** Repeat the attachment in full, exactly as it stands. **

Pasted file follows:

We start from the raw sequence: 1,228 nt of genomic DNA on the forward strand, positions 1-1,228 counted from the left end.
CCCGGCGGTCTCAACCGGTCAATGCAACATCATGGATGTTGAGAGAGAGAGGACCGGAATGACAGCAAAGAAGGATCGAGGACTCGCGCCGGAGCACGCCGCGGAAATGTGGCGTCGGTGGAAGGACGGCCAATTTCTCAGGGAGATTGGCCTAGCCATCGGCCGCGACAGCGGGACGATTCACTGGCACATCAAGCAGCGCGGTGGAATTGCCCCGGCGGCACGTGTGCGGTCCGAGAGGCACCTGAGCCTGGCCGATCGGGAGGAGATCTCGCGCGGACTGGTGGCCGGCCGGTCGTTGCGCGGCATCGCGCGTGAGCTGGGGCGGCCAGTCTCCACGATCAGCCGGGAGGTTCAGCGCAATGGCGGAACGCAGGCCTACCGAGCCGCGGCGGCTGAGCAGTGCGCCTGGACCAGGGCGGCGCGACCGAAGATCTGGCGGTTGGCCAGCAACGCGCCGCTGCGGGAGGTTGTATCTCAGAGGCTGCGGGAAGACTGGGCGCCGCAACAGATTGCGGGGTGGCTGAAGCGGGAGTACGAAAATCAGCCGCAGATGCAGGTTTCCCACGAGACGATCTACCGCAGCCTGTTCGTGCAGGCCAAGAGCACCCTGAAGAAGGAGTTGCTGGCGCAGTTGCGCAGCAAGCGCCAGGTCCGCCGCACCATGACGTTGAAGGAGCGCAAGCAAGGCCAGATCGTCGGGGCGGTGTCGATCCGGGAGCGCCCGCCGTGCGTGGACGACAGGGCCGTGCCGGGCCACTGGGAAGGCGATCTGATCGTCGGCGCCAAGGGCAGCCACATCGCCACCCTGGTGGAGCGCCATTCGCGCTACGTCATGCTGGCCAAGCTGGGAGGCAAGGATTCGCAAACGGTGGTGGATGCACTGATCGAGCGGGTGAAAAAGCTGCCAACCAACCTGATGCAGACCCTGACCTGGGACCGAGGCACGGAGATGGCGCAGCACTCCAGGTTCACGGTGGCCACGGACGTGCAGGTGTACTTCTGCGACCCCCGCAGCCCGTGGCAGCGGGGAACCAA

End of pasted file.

We start from the raw sequence: 1,228 nt of genomic DNA on the forward strand, positions 1-1,228 counted from the left end.
CCCGGCGGTCTCAACCGGTCAATGCAACATCATGGATGTTGAGAGAGAGAGGACCGGAATGACAGCAAAGAAGGATCGAGGACTCGCGCCGGAGCACGCCGCGGAAATGTGGCGTCGGTGGAAGGACGGCCAATTTCTCAGGGAGATTGGCCTAGCCATCGGCCGCGACAGCGGGACGATTCACTGGCACATCAAGCAGCGCGGTGGAATTGCCCCGGCGGCACGTGTGCGGTCCGAGAGGCACCTGAGCCTGGCCGATCGGGAGGAGATCTCGCGCGGACTGGTGGCCGGCCGGTCGTTGCGCGGCATCGCGCGTGAGCTGGGGCGGCCAGTCTCCACGATCAGCCGGGAGGTTCAGCGCAATGGCGGAACGCAGGCCTACCGAGCCGCGGCGGCTGAGCAGTGCGCCTGGACCAGGGCGGCGCGACCGAAGATCTGGCGGTTGGCCAGCAACGCGCCGCTGCGGGAGGTTGTATCTCAGAGGCTGCGGGAAGACTGGGCGCCGCAACAGATTGCGGGGTGGCTGAAGCGGGAGTACGAAAATCAGCCGCAGATGCAGGTTTCCCACGAGACGATCTACCGCAGCCTGTTCGTGCAGGCCAAGAGCACCCTGAAGAAGGAGTTGCTGGCGCAGTTGCGCAGCAAGCGCCAGGTCCGCCGCACCATGACGTTGAAGGAGCGCAAGCAAGGCCAGATCGTCGGGGCGGTGTCGATCCGGGAGCGCCCGCCGTGCGTGGACGACAGGGCCGTGCCGGGCCACTGGGAAGGCGATCTGATCGTCGGCGCCAAGGGCAGCCACATCGCCACCCTGGTGGAGCGCCATTCGCGCTACGTCATGCTGGCCAAGCTGGGAGGCAAGGATTCGCAAACGGTGGTGGATGCACTGATCGAGCGGGTGAAAAAGCTGCCAACCAACCTGATGCAGACCCTGACCTGGGACCGAGGCACGGAGATGGCGCAGCACTCCAGGTTCACGGTGGCCACGGACGTGCAGGTGTACTTCTGCGACCCCCGCAGCCCGTGGCAGCGGGGAACCAA